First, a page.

‘You had me at hello’ … well, you would’ve done…had you looked at your customer journey.

Marketing does not work when conducted in a vacuum. I had a customer experience today that really drove this home. Let me explain:

I’m working on an event in a pretty niche sector for a client. We want to attract people to the stand, so we’re offering a giveaway. But, we didn’t want the standard fodder of i-pads and the like – we wanted something that would excite the audience.

So, first stop Google, with some pretty niche keywords.

I’m feeling positive, credit card in hand. The results come back with the usual mix of PPC and organic listings. The top PPC advert got my attention immediately, promising me exactly what I was looking for. ‘Yay, I thought, we’ve nailed this’.

So, I clicked, expecting to be able to select and order. However, the webpage gave me a teaser of the items I could purchase but then asked me to contact them. Still feeling positive, I picked up the phone, thinking this won’t take long. The first option is ‘press 1 for corporate and 2 for customer service’. I don’t know what they mean by ‘corporate’, is it ‘corporate’ because it’s a corporate gift or does it mean corporate accounts?

Enthusiasm waning, I select the customer service option expecting to speak to a real live human. Only to be given another list of confusing options. Having made my selection, I then get another option ‘if you still wish to speak to someone press 1’.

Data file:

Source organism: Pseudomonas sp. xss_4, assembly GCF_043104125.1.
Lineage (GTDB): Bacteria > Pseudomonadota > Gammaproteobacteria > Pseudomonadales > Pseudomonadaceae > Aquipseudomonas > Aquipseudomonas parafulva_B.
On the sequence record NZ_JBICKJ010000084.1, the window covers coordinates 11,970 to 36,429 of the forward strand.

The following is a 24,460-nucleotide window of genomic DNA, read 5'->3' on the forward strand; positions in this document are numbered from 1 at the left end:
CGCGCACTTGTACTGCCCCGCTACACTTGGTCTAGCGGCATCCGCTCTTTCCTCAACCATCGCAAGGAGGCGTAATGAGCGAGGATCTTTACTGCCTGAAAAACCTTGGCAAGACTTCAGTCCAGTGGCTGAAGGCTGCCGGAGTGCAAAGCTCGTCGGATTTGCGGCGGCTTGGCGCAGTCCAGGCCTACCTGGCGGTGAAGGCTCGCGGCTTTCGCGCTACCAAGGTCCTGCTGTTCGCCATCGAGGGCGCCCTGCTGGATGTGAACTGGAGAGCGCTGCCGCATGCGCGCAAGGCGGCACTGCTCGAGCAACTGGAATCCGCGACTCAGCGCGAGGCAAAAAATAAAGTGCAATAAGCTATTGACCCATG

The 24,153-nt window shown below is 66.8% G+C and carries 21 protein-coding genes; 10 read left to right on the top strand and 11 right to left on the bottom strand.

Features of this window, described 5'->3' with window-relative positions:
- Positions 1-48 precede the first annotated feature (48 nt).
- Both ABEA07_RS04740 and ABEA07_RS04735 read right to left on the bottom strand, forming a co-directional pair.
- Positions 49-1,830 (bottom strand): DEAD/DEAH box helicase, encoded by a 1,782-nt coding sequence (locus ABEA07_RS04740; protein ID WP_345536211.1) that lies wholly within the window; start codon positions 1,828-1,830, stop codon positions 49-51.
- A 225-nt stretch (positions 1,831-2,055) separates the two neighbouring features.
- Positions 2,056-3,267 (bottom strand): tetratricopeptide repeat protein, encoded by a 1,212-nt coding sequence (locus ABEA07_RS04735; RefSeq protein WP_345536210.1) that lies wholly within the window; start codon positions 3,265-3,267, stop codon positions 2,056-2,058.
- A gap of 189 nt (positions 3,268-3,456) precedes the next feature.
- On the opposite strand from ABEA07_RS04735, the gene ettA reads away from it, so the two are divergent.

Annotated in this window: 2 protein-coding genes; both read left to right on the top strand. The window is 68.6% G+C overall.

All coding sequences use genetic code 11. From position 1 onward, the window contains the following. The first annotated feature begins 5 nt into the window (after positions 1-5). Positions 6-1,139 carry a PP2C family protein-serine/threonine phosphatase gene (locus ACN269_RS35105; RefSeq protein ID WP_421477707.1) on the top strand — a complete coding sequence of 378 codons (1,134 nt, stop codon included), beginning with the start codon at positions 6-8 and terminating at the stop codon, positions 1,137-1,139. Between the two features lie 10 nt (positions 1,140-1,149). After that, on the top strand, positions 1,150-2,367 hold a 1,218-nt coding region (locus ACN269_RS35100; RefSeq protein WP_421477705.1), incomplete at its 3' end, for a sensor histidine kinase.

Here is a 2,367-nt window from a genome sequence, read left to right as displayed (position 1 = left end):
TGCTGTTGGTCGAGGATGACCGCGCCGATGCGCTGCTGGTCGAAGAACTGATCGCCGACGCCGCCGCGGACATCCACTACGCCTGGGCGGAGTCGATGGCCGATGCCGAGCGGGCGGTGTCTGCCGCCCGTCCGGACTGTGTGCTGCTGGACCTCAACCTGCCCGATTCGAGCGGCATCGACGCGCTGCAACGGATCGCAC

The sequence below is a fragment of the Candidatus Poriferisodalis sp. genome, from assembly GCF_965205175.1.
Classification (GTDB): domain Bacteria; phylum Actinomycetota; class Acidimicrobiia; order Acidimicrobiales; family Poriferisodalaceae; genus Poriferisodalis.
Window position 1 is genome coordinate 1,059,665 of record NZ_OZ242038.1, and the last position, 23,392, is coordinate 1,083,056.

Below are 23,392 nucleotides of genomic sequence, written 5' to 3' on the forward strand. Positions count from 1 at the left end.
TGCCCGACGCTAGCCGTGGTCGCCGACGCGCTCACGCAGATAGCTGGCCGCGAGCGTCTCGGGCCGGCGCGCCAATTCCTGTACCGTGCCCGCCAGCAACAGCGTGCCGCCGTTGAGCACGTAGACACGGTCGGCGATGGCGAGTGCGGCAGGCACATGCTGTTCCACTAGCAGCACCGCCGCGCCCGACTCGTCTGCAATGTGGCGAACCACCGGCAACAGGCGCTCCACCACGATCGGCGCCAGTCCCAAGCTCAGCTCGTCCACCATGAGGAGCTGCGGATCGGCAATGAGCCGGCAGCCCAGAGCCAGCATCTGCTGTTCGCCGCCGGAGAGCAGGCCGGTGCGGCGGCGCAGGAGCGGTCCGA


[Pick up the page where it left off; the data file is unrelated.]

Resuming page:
Needless to say, I hung up, returned to the search results where I clicked on a competitor and completed the transaction in seconds.

A few things struck me about this company:

–  Their marketing team are doing a great job at lead generation

–  Their marketing team are doing a shocking job at converting those leads into customers.

Wasted Marketing Budget

When the customer journey is this bad you really should put the budget you are spending on customer acquisition into ensuring the mechanisms are in place to convert customers.

This was a prime example of the marketing department operating in a vacuum.

Marketing needs to work with the rest of the organisation to map out every customer touchpoint. The customer’s experience needs to be consistent, fast and enjoyable, especially for such a low-commitment purchase. This organisation must be wasting a huge amount of marketing budget.

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